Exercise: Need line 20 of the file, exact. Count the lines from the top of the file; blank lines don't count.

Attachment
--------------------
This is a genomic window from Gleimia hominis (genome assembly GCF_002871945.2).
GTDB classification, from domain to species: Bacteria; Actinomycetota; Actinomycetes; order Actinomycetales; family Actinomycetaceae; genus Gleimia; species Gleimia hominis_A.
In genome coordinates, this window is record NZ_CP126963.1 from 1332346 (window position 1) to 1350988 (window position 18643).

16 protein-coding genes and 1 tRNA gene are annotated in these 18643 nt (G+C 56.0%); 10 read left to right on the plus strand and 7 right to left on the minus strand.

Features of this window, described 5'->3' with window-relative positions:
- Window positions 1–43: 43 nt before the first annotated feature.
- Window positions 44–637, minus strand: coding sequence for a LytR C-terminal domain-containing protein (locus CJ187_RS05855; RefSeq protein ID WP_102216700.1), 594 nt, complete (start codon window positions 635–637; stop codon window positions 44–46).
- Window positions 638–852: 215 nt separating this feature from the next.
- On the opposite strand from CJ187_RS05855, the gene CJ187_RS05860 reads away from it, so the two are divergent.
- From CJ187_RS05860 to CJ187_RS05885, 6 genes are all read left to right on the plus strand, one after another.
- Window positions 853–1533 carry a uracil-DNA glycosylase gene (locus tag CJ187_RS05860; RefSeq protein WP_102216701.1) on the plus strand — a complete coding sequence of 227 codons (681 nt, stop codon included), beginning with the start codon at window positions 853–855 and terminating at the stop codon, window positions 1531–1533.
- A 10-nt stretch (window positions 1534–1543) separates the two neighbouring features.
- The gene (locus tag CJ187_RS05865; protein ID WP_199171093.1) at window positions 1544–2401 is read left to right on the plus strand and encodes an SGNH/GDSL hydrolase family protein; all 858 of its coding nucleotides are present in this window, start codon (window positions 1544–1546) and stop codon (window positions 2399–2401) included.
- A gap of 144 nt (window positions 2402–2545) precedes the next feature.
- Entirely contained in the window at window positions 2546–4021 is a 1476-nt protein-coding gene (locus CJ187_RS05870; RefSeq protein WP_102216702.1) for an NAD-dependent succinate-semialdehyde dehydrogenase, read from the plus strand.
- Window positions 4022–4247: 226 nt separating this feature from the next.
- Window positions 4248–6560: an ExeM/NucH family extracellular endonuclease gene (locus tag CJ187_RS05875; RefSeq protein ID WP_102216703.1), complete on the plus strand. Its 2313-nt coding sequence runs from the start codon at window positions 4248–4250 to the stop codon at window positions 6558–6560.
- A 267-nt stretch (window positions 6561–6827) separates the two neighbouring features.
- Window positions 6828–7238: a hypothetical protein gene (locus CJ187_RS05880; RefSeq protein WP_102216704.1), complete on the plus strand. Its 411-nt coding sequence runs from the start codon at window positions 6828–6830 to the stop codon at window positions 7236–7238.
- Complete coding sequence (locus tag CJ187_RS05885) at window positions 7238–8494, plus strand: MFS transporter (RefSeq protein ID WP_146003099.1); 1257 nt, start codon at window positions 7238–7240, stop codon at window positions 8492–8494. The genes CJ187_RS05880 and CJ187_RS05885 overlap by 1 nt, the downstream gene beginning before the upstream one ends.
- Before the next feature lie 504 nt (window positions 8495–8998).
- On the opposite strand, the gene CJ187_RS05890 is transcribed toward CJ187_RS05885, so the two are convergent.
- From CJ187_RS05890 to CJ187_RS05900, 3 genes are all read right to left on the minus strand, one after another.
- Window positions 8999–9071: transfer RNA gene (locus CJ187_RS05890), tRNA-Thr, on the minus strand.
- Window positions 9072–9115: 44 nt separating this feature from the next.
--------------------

- Complete coding sequence (locus tag CJ187_RS05885) at window positions 7238–8494, plus strand: MFS transporter (RefSeq protein ID WP_146003099.1); 1257 nt, start codon at window positions 7238–7240, stop codon at window positions 8492–8494. The genes CJ187_RS05880 and CJ187_RS05885 overlap by 1 nt, the downstream gene beginning before the upstream one ends.